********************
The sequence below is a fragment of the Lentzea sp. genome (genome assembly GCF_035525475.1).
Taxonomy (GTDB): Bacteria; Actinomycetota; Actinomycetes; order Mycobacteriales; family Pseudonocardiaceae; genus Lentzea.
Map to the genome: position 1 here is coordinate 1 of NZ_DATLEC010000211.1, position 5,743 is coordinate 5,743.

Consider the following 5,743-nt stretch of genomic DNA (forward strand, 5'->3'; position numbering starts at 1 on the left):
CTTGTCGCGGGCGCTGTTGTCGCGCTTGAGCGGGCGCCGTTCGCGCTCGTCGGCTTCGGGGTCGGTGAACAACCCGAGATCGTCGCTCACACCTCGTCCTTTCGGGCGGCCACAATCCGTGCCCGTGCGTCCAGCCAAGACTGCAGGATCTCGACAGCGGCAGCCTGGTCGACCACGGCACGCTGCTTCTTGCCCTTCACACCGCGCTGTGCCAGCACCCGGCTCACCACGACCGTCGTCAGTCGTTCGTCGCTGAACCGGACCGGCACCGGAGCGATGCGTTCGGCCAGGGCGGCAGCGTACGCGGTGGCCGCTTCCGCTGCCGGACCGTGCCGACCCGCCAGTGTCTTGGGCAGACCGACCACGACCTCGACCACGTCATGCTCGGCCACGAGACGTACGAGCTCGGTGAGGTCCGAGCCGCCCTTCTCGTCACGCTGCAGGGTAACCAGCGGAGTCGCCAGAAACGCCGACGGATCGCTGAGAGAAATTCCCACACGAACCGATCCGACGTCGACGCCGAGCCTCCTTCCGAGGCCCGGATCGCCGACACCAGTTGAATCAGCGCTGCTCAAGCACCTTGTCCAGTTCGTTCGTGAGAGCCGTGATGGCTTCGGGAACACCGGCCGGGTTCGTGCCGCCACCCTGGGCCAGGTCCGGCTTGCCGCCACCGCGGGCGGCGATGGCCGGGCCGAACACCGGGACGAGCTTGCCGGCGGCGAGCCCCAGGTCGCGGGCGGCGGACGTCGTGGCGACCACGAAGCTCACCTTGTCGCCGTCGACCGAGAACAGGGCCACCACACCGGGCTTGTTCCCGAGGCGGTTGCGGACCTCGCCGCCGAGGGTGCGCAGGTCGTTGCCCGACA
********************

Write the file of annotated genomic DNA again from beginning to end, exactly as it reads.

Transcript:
The sequence below is a fragment of the Lentzea sp. genome (genome assembly GCF_035525475.1).
Taxonomy (GTDB): Bacteria; Actinomycetota; Actinomycetes; order Mycobacteriales; family Pseudonocardiaceae; genus Lentzea.
Map to the genome: position 1 here is coordinate 1 of NZ_DATLEC010000211.1, position 5,743 is coordinate 5,743.

Consider the following 5,743-nt stretch of genomic DNA (forward strand, 5'->3'; position numbering starts at 1 on the left):
CTTGTCGCGGGCGCTGTTGTCGCGCTTGAGCGGGCGCCGTTCGCGCTCGTCGGCTTCGGGGTCGGTGAACAACCCGAGATCGTCGCTCACACCTCGTCCTTTCGGGCGGCCACAATCCGTGCCCGTGCGTCCAGCCAAGACTGCAGGATCTCGACAGCGGCAGCCTGGTCGACCACGGCACGCTGCTTCTTGCCCTTCACACCGCGCTGTGCCAGCACCCGGCTCACCACGACCGTCGTCAGTCGTTCGTCGCTGAACCGGACCGGCACCGGAGCGATGCGTTCGGCCAGGGCGGCAGCGTACGCGGTGGCCGCTTCCGCTGCCGGACCGTGCCGACCCGCCAGTGTCTTGGGCAGACCGACCACGACCTCGACCACGTCATGCTCGGCCACGAGACGTACGAGCTCGGTGAGGTCCGAGCCGCCCTTCTCGTCACGCTGCAGGGTAACCAGCGGAGTCGCCAGAAACGCCGACGGATCGCTGAGAGAAATTCCCACACGAACCGATCCGACGTCGACGCCGAGCCTCCTTCCGAGGCCCGGATCGCCGACACCAGTTGAATCAGCGCTGCTCAAGCACCTTGTCCAGTTCGTTCGTGAGAGCCGTGATGGCTTCGGGAACACCGGCCGGGTTCGTGCCGCCACCCTGGGCCAGGTCCGGCTTGCCGCCACCGCGGGCGGCGATGGCCGGGCCGAACACCGGGACGAGCTTGCCGGCGGCGAGCCCCAGGTCGCGGGCGGCGGACGTCGTGGCGACCACGAAGCTCACCTTGTCGCCGTCGACCGAGAACAGGGCCACCACACCGGGCTTGTTCCCGAGGCGGTTGCGGACCTCGCCGCCGAGGGTGCGCAGGTCGTTGCCCGACA